"j'ai mange d'ananas tous les jours au mexique"
how should we know we should us an article before the noun here
Only in the negative, does the partitive article disappear and "de/d'" is left alone before the uncountable noun:
De l' is a partitive article. That's what you use when you could say some in english.
→ Je mange du pain.
→ Tu bois de l'eau.
→ Elle prend de la confiture.
so your example gives du pain, for masc word and as pineapple is a masc word why not d'ananas
Both "du" and "de la" are changed to "de l'" before a vowel sound: "de l'eau" (fem) and "de l'ananas" (masc).
Thanks another forgotten bit!
I wrote "J'ai mangé de l'ananas tous les jours au Mexique", which is exactly the same as what they have as the answer and it is marked wrong!!! This is crazy!
" Je mangais d'ananas tous les jours au Mexique. " Can't we use Imparfait for a habit of the past ?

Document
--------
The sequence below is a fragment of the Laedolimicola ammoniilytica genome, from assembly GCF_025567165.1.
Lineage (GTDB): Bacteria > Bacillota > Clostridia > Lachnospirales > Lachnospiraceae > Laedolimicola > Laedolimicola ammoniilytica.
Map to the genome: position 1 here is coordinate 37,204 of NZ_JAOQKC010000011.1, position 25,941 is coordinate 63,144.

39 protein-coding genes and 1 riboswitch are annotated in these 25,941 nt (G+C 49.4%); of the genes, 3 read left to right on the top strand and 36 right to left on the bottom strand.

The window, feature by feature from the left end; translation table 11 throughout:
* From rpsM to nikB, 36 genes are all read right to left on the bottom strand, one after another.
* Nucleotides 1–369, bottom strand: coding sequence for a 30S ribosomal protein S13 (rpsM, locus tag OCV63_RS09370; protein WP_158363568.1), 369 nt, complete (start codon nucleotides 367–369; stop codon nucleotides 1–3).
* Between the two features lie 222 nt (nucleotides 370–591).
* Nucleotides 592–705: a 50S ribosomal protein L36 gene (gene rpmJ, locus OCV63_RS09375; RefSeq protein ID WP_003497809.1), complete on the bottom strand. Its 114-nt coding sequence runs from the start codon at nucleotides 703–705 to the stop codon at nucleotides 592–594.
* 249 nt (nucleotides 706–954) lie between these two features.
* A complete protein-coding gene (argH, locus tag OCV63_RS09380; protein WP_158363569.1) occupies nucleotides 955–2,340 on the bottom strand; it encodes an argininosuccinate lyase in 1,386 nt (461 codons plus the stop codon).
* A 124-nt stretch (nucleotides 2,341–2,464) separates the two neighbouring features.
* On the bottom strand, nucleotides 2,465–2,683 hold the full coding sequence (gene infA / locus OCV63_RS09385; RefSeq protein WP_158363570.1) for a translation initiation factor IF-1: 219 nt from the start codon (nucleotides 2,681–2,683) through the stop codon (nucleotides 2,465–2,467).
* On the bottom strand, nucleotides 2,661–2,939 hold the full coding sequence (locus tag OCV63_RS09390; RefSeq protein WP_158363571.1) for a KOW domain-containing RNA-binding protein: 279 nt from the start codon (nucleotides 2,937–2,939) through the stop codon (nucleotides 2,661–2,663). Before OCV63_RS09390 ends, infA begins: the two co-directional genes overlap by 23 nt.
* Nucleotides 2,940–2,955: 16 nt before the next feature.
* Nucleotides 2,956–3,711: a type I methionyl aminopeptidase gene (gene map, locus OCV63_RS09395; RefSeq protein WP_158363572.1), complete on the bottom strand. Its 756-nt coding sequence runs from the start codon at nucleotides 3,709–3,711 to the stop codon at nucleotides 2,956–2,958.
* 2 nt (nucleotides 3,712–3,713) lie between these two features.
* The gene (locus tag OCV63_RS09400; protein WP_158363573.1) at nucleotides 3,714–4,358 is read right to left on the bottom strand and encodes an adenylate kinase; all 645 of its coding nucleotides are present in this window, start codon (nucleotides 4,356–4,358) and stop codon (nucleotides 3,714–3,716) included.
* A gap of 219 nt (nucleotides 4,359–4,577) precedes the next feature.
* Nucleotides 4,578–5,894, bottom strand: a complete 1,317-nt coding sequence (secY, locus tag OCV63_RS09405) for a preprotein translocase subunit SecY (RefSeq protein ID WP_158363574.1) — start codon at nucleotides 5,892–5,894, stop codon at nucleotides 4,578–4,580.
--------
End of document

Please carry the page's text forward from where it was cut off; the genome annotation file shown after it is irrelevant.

"D'ananas" is incorrect. You need "de l'ananas" (partitive article).
I thought that l'ananas was a masc word and that de l' was for feminine words and du for masculine? Obviously not!! I understand that googling can be misleading with french so when it gives 'un peu d'ananas' for 'some pineapple' its all wrong?
Chaque jour is one of the hints and it is also a wrong answer...
why is 'chaque jour' not accepted?
Is there some rule of when to use au and when to use dans?
"Dans" is rarely used with countries.
"Au" is used with masculine singular countries: au Japon, au Portugal, au Chili, au Nicaragua, etc.